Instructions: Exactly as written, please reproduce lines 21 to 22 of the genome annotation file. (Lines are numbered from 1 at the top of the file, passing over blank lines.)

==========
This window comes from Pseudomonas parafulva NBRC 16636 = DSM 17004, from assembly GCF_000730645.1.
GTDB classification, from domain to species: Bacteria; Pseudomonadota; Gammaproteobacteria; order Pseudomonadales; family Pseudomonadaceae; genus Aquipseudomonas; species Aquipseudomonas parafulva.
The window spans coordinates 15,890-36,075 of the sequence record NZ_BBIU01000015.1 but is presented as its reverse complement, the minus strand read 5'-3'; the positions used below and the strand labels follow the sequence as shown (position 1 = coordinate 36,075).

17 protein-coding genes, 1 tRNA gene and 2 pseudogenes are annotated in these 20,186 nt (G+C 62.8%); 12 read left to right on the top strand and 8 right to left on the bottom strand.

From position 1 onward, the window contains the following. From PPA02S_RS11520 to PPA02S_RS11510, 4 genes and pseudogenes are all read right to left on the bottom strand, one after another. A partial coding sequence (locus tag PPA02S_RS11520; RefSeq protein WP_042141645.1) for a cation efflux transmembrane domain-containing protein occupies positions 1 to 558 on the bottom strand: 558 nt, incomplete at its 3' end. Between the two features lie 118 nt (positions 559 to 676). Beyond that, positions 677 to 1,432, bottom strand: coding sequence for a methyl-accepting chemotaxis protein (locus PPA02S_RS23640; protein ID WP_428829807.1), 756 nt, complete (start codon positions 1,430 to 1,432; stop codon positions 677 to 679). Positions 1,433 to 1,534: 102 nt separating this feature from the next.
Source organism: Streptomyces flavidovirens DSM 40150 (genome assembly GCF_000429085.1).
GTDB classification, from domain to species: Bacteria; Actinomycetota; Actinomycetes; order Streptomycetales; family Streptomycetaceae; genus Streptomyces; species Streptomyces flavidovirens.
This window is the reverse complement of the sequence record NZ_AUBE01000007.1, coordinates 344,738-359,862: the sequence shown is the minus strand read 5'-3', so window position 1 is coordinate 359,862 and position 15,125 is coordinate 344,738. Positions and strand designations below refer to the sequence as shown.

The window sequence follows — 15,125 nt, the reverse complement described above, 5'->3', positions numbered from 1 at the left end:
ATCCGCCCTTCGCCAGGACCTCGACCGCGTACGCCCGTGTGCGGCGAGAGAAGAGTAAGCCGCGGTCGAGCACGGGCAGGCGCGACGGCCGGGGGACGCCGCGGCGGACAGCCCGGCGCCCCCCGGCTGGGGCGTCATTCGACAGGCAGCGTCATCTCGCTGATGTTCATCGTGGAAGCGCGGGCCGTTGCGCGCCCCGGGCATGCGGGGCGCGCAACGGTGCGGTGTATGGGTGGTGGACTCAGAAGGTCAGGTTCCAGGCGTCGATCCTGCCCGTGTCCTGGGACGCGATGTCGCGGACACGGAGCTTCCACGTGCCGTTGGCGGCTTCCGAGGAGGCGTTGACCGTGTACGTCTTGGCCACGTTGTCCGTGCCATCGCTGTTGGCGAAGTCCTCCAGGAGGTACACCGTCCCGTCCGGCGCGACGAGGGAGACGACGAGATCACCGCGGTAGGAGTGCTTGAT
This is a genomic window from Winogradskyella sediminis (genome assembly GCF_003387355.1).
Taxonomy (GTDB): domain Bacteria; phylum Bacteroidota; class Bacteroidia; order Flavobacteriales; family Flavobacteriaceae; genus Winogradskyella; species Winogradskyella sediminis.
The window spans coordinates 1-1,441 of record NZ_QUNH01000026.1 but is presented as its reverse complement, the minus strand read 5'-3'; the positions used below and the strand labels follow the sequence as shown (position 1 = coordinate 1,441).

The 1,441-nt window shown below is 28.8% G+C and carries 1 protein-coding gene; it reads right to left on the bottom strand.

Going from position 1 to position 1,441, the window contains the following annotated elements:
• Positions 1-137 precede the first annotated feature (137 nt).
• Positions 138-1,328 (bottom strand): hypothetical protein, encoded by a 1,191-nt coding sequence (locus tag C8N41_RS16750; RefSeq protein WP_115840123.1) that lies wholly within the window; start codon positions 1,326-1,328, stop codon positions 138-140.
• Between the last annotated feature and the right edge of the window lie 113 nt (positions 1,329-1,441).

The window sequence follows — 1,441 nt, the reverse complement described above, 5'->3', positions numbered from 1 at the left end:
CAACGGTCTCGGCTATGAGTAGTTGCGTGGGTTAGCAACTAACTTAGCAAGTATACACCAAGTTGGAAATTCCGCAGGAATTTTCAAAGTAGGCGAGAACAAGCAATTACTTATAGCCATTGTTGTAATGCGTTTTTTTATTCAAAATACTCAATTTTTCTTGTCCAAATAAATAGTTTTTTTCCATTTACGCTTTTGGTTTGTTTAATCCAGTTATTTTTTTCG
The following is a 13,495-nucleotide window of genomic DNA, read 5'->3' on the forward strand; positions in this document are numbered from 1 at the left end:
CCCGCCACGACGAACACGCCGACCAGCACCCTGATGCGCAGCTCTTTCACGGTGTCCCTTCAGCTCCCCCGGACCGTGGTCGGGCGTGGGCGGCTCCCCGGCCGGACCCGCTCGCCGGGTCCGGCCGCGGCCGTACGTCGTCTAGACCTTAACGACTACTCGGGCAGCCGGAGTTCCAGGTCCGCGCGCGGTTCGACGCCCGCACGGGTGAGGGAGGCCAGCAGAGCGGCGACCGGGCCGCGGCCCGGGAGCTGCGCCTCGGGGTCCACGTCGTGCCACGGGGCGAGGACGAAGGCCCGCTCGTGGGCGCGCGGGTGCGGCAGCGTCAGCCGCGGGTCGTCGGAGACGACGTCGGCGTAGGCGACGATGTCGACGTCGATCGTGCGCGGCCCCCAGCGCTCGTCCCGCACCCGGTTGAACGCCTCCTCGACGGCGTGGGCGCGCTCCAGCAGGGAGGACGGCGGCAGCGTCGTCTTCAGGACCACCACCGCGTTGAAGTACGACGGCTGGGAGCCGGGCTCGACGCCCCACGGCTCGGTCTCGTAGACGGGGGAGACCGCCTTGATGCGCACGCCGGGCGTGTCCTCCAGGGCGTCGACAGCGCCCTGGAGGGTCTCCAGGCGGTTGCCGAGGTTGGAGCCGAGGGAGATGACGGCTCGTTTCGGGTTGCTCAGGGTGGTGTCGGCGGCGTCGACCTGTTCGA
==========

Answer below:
The following is a 13,495-nucleotide window of genomic DNA, read 5'->3' on the forward strand; positions in this document are numbered from 1 at the left end:
CCCGCCACGACGAACACGCCGACCAGCACCCTGATGCGCAGCTCTTTCACGGTGTCCCTTCAGCTCCCCCGGACCGTGGTCGGGCGTGGGCGGCTCCCCGGCCGGACCCGCTCGCCGGGTCCGGCCGCGGCCGTACGTCGTCTAGACCTTAACGACTACTCGGGCAGCCGGAGTTCCAGGTCCGCGCGCGGTTCGACGCCCGCACGGGTGAGGGAGGCCAGCAGAGCGGCGACCGGGCCGCGGCCCGGGAGCTGCGCCTCGGGGTCCACGTCGTGCCACGGGGCGAGGACGAAGGCCCGCTCGTGGGCGCGCGGGTGCGGCAGCGTCAGCCGCGGGTCGTCGGAGACGACGTCGGCGTAGGCGACGATGTCGACGTCGATCGTGCGCGGCCCCCAGCGCTCGTCCCGCACCCGGTTGAACGCCTCCTCGACGGCGTGGGCGCGCTCCAGCAGGGAGGACGGCGGCAGCGTCGTCTTCAGGACCACCACCGCGTTGAAGTACGACGGCTGGGAGCCGGGCTCGACGCCCCACGGCTCGGTCTCGTAGACGGGGGAGACCGCCTTGATGCGCACGCCGGGCGTGTCCTCCAGGGCGTCGACAGCGCCCTGGAGGGTCTCCAGGCGGTTGCCGAGGTTGGAGCCGAGGGAGATGACGGCTCGTTTCGGGTTGCTCAGGGTGGTGTCGGCGGCGTCGACCTGTTCGA